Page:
Law firms reluctantly ride the digital highway
One of the unexpected (and surprisingly positive) outcomes of the pandemic was its acceleration of technology adoption. Nearly every country and most businesses responded to the health crisis and associated lockdowns by deploying technology, often with tools that have been around for a while but were never deemed quite necessary.
From tracking and tracing people to video-conferencing court proceedings, to vaccinating large portions of the world’s population, we have found ways to repurpose existing technology to meet new demands and solve unprecedented problems.
The legal industry has long been identified as a technology laggard, but the pandemic left little choice for legal practitioners but to accept an upgrade, even if grudgingly.
The need for collaboration in times of social distancing also forced even the courts, those bastions of traditionalism, to allow themselves some tech disruption, which meant lawyers had to follow.
The importance of conventions and the nature of the profession means lawyers are trained to stand by the status quo. Their business models have remained unchanged, where clients are charged for billable hours, clocked in six-minute increments, with few incentives to bring in efficiencies.
Whether by push or by pull, there is no doubt that law firms are now seeing the value in implementing technology.
Our Cover story, Lawyering 2.0, enlists some of the biggest legal technology firms to chronicle the impact of the pandemic on tech adoption and how it is changing the legal process. The article is the first in a two-part series and discusses the drivers for legal technology and the opportunities and challenges that law firms face when buying technology tools. It also offers practical advice on ensuring the safety of sensitive documents and data.
In Singapore’s secret recipe, we interview the CEO of the Singapore International Arbitration Centre (SIAC), Lim Seok Hui, about her strategies, emerging trends in arbitration, and the recipe for the centre’s success. The SIAC was named the most preferred arbitral institution in the Asia-Pacific and ranked second in the world, according to the 2021 International Arbitration Survey by Queen Mary University of London and White & Case, which also ranked Singapore and London as the most preferred places for international arbitration. The SIAC’s success isn’t incidental – it has been the result of strong leadership, careful guidance and constant evolution.
Lim confides that the recipe to the SIAC’s success is built on three pillars – a highly international arbitration ecosystem; regularly updated rules that are innovative and offer users a range of time and cost-saving mechanisms; and the stature, wealth of experience and specialist knowledge of its board and court members.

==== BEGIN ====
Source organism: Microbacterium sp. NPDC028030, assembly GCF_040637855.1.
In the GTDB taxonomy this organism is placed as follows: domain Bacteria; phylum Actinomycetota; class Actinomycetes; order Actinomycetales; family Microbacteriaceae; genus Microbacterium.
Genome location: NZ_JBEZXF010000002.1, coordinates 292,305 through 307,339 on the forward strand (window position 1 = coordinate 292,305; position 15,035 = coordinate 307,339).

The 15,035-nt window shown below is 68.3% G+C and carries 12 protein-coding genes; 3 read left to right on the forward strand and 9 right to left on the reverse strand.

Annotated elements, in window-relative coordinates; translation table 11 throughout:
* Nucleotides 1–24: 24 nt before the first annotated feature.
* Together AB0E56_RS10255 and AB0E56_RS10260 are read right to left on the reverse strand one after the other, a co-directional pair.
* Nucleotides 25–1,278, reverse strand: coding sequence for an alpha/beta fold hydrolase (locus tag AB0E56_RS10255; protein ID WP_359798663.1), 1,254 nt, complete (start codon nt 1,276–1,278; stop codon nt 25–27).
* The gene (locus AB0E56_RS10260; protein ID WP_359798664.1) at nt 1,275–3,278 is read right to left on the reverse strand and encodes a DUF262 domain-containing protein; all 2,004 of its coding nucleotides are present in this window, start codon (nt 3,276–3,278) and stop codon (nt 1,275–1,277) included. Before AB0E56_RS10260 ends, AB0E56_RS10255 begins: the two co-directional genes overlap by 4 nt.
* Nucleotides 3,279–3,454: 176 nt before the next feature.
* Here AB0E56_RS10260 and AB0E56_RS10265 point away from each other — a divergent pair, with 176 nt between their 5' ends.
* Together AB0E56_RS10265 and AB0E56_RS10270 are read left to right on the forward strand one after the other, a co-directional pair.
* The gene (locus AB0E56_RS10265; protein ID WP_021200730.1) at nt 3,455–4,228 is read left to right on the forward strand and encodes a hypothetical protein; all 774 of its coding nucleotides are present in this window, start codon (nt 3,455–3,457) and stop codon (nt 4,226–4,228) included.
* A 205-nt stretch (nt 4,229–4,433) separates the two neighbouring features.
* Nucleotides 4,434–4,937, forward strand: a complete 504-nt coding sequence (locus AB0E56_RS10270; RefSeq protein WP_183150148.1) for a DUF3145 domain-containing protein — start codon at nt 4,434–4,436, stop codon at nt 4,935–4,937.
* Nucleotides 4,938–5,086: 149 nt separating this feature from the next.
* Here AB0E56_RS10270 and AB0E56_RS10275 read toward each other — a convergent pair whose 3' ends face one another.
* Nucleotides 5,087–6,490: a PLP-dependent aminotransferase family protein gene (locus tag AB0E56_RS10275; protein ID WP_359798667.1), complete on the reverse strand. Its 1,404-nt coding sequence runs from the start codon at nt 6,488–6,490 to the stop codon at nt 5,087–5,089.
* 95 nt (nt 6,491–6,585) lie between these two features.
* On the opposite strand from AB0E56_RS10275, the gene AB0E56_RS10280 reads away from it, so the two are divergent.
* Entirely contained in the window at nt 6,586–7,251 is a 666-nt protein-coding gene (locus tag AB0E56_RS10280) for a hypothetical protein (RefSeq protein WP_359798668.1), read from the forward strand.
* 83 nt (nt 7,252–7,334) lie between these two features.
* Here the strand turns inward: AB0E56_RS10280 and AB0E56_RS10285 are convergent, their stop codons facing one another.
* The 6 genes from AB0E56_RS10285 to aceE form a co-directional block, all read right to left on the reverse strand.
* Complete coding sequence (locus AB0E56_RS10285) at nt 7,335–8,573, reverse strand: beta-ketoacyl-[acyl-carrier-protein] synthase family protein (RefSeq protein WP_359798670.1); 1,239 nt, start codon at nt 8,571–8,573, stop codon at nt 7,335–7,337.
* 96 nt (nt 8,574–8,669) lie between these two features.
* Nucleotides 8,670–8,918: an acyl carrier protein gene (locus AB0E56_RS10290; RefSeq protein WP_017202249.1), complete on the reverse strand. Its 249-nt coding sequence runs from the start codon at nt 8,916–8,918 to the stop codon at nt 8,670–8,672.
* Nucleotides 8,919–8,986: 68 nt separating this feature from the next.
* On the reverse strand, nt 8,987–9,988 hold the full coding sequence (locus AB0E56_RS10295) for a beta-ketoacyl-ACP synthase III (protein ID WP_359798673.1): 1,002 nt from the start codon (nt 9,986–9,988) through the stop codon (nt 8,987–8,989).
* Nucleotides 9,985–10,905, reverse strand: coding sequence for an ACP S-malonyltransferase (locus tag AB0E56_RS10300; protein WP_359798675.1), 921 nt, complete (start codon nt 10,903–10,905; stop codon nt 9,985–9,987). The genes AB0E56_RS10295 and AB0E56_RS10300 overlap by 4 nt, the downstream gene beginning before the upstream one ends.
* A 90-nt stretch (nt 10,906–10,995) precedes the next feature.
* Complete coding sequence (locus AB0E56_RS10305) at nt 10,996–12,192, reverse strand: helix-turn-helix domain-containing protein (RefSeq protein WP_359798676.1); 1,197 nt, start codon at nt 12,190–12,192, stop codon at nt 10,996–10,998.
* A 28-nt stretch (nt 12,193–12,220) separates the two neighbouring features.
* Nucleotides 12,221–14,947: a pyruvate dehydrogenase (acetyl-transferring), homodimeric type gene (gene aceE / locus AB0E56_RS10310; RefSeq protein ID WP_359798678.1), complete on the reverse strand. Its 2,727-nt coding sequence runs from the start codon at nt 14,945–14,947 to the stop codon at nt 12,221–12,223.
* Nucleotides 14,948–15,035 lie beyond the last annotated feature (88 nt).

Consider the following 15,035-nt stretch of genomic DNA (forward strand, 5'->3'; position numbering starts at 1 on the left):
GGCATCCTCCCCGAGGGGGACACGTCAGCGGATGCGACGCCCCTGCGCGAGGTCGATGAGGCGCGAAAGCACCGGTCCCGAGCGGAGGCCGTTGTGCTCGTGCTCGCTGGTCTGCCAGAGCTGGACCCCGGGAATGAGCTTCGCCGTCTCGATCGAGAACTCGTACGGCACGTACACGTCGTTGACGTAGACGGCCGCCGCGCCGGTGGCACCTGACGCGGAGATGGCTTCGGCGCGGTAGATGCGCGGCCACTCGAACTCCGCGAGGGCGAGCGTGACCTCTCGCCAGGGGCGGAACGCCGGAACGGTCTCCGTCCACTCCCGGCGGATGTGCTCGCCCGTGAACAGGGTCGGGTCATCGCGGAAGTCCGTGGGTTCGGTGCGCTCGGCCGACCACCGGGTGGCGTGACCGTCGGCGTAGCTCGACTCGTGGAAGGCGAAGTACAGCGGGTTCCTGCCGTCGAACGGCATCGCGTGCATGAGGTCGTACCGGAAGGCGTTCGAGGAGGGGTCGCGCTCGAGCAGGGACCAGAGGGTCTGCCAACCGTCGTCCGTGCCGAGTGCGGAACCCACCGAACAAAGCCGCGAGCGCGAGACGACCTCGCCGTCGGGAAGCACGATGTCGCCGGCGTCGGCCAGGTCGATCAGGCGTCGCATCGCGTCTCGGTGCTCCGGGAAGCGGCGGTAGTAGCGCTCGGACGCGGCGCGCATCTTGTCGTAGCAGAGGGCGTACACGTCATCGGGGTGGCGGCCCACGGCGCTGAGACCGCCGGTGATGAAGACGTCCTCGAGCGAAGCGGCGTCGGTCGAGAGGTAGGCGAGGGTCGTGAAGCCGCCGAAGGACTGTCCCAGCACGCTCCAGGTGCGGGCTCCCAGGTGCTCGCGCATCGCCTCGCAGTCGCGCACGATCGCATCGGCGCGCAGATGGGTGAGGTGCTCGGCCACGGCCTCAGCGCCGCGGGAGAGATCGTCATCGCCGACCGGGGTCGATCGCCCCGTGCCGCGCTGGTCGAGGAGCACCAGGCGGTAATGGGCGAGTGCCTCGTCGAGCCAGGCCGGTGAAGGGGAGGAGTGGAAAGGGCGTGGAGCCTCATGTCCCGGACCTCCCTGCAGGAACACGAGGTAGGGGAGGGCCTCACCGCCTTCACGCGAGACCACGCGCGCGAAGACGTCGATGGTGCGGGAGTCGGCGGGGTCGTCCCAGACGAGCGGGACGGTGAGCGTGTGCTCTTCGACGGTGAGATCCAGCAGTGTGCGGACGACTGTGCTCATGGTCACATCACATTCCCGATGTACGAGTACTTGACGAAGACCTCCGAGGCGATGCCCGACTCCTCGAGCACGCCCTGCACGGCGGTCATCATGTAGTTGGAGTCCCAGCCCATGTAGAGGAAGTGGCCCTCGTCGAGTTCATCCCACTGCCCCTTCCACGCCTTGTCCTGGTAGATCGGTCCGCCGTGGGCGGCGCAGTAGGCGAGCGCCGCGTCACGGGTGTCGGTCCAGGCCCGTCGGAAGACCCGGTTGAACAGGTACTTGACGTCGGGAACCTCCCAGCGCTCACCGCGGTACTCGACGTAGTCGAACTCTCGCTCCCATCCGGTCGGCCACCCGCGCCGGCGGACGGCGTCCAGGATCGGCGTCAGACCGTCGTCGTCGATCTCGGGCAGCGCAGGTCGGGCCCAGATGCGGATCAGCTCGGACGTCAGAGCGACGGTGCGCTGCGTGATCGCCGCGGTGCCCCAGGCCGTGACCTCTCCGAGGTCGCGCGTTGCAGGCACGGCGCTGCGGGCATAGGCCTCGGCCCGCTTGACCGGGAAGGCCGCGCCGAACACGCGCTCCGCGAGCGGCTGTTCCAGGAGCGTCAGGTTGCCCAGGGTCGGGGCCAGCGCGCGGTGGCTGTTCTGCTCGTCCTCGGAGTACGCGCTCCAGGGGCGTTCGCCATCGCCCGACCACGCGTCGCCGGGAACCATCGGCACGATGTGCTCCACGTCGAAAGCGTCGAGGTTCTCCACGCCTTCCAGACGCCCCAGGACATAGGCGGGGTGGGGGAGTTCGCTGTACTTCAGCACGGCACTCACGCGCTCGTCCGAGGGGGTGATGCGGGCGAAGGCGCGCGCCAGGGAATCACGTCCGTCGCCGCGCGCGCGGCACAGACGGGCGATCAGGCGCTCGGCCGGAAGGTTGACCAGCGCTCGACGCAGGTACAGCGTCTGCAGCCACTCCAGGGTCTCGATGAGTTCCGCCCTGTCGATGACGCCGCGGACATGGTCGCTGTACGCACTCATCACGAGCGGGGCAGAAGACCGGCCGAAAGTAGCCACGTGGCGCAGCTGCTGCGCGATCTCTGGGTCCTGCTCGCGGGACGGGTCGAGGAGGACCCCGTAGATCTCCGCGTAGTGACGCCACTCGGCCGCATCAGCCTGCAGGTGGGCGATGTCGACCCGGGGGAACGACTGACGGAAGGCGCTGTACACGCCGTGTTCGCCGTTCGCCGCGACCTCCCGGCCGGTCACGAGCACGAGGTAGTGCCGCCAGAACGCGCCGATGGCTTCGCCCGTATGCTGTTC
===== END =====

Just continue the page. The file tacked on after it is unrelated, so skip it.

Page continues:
Following the stellar success of our Japan outbound investment guide, we are proud to bring you the Korea Outbound Investment Guide. This is a collaborative supplement, in association with the Korea In-house Counsel Association (KICA), which has insights from expert lawyers in some of the most exciting economies around the Asia-Pacific and Africa, including Taiwan, Vietnam, Thailand, the Philippines, India and Nigeria. The guide provides practical advice to Korean in-house counsel and senior management on managing their investments in these jurisdictions.
Staying on expert advice, in Spinning your Zoom we give you handy tips to make your webinars livelier and more engaging.
Were the eyes of your colleagues glazing over at your last Zoom meeting? Do webinar audiences nod off before you’ve completed a sentence? Communications expert John Miers discusses how to retain your virtual audience and build eye contact with them.
Safeguarding trademarks presents real challenges amid the current pandemic, with massive shifts to online trading, difficulties getting cases to court and physical enforcement challenges, to name a few. As policymakers and regulators rush to adapt, many Asian jurisdictions have rejuvenated their regimes to protect valuable IP and the public interest.
In our Head to Head section, we bring top trademark lawyers from India, Japan, Taiwan and the Philippines to discuss the latest in IP law in their respective jurisdictions.
This issue also features our Japan A-List, a guide to our top 100 lawyers in the country.
Editor, Asia Business Law Journal
Managing Editor, Law.asia